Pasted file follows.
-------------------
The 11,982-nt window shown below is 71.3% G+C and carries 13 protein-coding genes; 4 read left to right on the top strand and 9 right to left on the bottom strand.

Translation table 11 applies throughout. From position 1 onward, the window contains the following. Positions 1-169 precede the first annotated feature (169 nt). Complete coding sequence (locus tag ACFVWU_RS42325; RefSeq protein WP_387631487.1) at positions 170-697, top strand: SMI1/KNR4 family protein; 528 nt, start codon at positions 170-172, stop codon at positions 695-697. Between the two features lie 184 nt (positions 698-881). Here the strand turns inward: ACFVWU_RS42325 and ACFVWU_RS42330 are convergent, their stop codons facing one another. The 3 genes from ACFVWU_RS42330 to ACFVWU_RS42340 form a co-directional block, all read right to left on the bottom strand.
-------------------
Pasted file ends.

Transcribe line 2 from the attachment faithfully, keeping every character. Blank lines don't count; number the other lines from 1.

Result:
Translation table 11 applies throughout. From position 1 onward, the window contains the following. Positions 1-169 precede the first annotated feature (169 nt). Complete coding sequence (locus tag ACFVWU_RS42325; RefSeq protein WP_387631487.1) at positions 170-697, top strand: SMI1/KNR4 family protein; 528 nt, start codon at positions 170-172, stop codon at positions 695-697. Between the two features lie 184 nt (positions 698-881). Here the strand turns inward: ACFVWU_RS42325 and ACFVWU_RS42330 are convergent, their stop codons facing one another. The 3 genes from ACFVWU_RS42330 to ACFVWU_RS42340 form a co-directional block, all read right to left on the bottom strand.